The Austrians, under Ludwig von Mises, took a decidedly different view, which has led to the ostracization of those who subscribe to it. Misesian, free-market economics holds that it is government itself through the operation of central banking that creates booms and busts. First governments and their central banks print too much causing a boom. And then the boom inevitably degrades into a bust because the economy has been distorted by the excessive money printing.

Now let's look at Keynes.

The strong message of Keynes's General Theory is that investment is the unruly element in a decentralised market economy, because of the existence of irreducible uncertainty. For one reason or another, businessmen lose confidence in the future and stop investing at the same rate as before. This is how recessions or depressions start.

In Keynes's theory there is no automatic recovery mechanism, so that, in the absence of an external stimulus, a collapsed economy might get stuck in a situation of "underemployment equilibrium".

The present crisis exhibits the truth of both parts of this analysis: there was a collapse of "animal spirits" in 2007-2008 and the developed world has since been in semi-slump.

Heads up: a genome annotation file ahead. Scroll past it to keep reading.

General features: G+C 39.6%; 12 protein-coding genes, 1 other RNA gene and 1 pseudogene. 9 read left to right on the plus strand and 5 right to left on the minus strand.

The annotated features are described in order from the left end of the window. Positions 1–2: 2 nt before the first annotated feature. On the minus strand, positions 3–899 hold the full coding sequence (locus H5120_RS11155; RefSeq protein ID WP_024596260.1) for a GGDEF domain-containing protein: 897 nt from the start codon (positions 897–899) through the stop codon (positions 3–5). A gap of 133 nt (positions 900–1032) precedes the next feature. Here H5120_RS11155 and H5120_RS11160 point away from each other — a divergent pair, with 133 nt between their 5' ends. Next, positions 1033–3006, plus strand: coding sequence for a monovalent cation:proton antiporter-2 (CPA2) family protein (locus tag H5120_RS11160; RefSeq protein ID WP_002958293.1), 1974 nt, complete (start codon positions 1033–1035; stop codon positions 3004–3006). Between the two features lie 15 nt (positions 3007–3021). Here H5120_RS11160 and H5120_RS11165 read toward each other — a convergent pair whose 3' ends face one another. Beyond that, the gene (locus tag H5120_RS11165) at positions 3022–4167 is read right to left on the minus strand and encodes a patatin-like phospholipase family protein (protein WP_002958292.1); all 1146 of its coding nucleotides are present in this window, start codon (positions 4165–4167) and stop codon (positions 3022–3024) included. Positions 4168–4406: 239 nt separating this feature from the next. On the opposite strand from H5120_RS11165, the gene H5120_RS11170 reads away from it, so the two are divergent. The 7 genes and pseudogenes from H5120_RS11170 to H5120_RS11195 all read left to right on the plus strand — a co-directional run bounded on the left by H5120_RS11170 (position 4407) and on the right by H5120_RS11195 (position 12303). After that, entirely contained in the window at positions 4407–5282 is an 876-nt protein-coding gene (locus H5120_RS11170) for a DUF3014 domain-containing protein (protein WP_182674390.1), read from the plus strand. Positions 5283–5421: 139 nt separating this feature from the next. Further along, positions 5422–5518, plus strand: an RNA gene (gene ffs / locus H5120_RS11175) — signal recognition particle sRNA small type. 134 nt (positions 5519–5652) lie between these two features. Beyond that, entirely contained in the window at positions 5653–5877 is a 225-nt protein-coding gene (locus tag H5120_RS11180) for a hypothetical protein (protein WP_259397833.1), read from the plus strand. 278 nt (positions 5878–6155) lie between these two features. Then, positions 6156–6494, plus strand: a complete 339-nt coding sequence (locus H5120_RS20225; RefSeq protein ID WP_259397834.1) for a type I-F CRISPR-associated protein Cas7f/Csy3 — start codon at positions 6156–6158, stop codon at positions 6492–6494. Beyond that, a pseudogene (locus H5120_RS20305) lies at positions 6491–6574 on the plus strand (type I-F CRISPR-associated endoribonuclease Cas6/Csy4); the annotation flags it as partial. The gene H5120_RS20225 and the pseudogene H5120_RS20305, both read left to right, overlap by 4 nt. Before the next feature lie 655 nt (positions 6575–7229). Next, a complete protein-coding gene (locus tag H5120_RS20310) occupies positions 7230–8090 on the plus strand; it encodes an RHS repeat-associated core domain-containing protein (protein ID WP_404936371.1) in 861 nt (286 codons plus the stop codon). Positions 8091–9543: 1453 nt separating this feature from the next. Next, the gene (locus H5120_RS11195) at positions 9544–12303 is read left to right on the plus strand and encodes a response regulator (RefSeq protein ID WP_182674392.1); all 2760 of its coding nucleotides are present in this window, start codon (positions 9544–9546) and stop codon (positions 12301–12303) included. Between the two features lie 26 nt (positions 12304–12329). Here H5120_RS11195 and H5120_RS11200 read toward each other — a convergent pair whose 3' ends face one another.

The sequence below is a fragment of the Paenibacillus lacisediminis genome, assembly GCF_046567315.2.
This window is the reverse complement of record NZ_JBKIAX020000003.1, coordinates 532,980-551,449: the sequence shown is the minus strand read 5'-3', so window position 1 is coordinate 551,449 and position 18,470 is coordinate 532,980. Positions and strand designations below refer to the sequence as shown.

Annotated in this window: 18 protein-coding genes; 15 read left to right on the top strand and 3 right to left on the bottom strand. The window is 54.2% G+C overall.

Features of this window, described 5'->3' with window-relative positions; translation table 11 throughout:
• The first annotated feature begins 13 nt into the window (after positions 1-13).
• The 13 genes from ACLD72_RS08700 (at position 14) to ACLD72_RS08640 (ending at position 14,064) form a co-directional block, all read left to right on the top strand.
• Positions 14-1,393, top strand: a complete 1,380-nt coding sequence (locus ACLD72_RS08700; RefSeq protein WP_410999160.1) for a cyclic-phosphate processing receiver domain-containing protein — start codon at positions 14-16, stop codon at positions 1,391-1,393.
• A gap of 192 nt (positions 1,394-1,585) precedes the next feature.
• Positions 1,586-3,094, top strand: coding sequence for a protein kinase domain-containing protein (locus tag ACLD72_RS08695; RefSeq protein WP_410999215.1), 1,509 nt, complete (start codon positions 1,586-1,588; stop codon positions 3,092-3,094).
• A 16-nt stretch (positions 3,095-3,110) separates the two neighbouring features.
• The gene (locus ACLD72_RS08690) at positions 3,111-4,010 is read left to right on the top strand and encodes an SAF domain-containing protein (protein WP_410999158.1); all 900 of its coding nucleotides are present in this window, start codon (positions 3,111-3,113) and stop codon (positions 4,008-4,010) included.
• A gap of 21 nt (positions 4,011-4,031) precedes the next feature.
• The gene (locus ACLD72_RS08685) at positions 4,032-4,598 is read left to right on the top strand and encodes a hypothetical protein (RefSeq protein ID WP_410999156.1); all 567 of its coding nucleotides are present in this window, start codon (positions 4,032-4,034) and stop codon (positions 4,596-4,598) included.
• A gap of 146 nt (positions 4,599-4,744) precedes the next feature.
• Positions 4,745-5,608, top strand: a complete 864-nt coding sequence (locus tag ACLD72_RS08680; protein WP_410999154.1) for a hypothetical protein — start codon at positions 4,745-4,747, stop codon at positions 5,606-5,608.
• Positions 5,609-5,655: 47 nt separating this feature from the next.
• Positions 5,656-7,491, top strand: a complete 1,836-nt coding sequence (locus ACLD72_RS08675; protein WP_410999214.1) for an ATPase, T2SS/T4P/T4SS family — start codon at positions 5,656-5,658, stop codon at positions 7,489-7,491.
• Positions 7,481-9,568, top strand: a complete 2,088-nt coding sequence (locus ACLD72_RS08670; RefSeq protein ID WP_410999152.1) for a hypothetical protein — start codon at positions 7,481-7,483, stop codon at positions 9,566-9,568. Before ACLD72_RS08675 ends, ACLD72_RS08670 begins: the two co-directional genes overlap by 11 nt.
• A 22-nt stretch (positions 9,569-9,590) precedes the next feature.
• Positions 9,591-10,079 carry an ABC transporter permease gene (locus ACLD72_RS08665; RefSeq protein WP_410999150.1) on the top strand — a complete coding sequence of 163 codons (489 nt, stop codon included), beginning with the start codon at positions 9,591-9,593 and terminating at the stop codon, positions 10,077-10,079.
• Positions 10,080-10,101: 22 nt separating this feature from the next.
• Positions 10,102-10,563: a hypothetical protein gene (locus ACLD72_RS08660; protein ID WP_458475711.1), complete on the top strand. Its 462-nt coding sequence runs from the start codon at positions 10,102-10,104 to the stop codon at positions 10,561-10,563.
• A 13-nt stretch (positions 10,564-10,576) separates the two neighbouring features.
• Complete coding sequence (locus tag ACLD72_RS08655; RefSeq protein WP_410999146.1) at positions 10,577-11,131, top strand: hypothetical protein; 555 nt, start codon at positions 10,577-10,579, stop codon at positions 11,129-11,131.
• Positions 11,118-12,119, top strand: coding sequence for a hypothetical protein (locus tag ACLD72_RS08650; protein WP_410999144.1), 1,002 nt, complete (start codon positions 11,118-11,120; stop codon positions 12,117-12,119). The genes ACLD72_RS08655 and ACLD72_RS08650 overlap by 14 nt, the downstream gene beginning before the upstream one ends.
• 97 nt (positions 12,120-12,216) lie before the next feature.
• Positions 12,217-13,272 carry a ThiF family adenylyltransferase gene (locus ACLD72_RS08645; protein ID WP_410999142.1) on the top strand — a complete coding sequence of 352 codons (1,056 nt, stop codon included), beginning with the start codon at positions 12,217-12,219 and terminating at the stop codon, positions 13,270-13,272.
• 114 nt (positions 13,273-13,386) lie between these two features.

We can see from the above that when it comes to Keynes there is no specific trigger for a downturn. The reason given for a downturn is that "businessmen lose confidence in the future."

For us, this makes Keynes a very dissatisfactory economist, indeed. He never really explains slumps – depressions – any more than Hobson or Marx. Here's how the article summarizes it:

Keynes explained that it was uncertainty that causes economies to crash. Hobson explained how unequal income distribution makes crises more likely and recoveries more difficult. Marx explained that this inequality is inherent in the power structure of the capitalist system. All have their part to play in explaining the crisis and collapse of 2008 …

Keynes, Hobson and Marx all suggest permanent remedies for the tendencies towards crisis. Keynes called on the state to maintain enough effective demand in the economy to offset the ravages of uncertainty. Hobson wanted the state to redistribute income in order to reduce the share of saving in national income. Marx's more radical cure, as we know, was to abolish surplus value – the profit-seeking system we call capitalism – altogether.

Keynes never engaged properly with Marx, but he saw some similarity between his views and Hobson's because Hobson, as Keynes did, challenged the core classical belief that saving is always good.